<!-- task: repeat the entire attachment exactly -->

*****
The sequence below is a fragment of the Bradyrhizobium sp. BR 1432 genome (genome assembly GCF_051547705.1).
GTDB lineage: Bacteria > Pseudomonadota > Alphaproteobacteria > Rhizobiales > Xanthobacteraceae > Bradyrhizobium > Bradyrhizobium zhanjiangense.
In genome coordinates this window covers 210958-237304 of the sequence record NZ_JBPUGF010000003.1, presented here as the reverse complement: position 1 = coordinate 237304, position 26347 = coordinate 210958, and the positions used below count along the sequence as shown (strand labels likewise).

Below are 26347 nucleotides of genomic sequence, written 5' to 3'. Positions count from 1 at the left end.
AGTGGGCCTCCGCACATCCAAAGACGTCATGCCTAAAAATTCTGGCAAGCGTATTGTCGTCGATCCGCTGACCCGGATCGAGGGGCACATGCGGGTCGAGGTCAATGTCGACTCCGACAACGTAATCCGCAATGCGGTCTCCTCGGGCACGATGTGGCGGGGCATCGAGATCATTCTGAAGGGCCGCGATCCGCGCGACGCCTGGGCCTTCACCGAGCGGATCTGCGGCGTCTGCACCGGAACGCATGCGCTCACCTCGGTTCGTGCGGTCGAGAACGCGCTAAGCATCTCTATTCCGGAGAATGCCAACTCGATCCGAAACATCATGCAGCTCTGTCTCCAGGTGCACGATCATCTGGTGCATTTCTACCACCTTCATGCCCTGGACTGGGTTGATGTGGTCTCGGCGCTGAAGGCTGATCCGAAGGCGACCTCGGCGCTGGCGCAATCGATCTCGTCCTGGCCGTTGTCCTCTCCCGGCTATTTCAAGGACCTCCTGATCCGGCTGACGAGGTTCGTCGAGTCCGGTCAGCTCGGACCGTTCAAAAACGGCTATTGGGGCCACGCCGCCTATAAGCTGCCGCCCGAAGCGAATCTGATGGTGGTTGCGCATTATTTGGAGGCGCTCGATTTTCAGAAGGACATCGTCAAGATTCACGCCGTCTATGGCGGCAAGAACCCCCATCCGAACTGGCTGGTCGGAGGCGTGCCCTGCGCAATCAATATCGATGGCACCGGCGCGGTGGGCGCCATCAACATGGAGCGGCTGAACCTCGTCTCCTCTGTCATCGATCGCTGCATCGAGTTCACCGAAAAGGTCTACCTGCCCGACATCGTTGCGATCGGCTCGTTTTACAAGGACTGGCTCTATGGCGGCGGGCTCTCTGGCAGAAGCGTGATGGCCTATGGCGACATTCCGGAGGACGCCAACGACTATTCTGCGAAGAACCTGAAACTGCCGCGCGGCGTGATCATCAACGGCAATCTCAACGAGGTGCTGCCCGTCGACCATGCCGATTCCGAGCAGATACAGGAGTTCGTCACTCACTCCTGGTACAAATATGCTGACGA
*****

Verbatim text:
The sequence below is a fragment of the Bradyrhizobium sp. BR 1432 genome (genome assembly GCF_051547705.1).
GTDB lineage: Bacteria > Pseudomonadota > Alphaproteobacteria > Rhizobiales > Xanthobacteraceae > Bradyrhizobium > Bradyrhizobium zhanjiangense.
In genome coordinates this window covers 210958-237304 of the sequence record NZ_JBPUGF010000003.1, presented here as the reverse complement: position 1 = coordinate 237304, position 26347 = coordinate 210958, and the positions used below count along the sequence as shown (strand labels likewise).

Below are 26347 nucleotides of genomic sequence, written 5' to 3'. Positions count from 1 at the left end.
AGTGGGCCTCCGCACATCCAAAGACGTCATGCCTAAAAATTCTGGCAAGCGTATTGTCGTCGATCCGCTGACCCGGATCGAGGGGCACATGCGGGTCGAGGTCAATGTCGACTCCGACAACGTAATCCGCAATGCGGTCTCCTCGGGCACGATGTGGCGGGGCATCGAGATCATTCTGAAGGGCCGCGATCCGCGCGACGCCTGGGCCTTCACCGAGCGGATCTGCGGCGTCTGCACCGGAACGCATGCGCTCACCTCGGTTCGTGCGGTCGAGAACGCGCTAAGCATCTCTATTCCGGAGAATGCCAACTCGATCCGAAACATCATGCAGCTCTGTCTCCAGGTGCACGATCATCTGGTGCATTTCTACCACCTTCATGCCCTGGACTGGGTTGATGTGGTCTCGGCGCTGAAGGCTGATCCGAAGGCGACCTCGGCGCTGGCGCAATCGATCTCGTCCTGGCCGTTGTCCTCTCCCGGCTATTTCAAGGACCTCCTGATCCGGCTGACGAGGTTCGTCGAGTCCGGTCAGCTCGGACCGTTCAAAAACGGCTATTGGGGCCACGCCGCCTATAAGCTGCCGCCCGAAGCGAATCTGATGGTGGTTGCGCATTATTTGGAGGCGCTCGATTTTCAGAAGGACATCGTCAAGATTCACGCCGTCTATGGCGGCAAGAACCCCCATCCGAACTGGCTGGTCGGAGGCGTGCCCTGCGCAATCAATATCGATGGCACCGGCGCGGTGGGCGCCATCAACATGGAGCGGCTGAACCTCGTCTCCTCTGTCATCGATCGCTGCATCGAGTTCACCGAAAAGGTCTACCTGCCCGACATCGTTGCGATCGGCTCGTTTTACAAGGACTGGCTCTATGGCGGCGGGCTCTCTGGCAGAAGCGTGATGGCCTATGGCGACATTCCGGAGGACGCCAACGACTATTCTGCGAAGAACCTGAAACTGCCGCGCGGCGTGATCATCAACGGCAATCTCAACGAGGTGCTGCCCGTCGACCATGCCGATTCCGAGCAGATACAGGAGTTCGTCACTCACTCCTGGTACAAATATGCTGACGA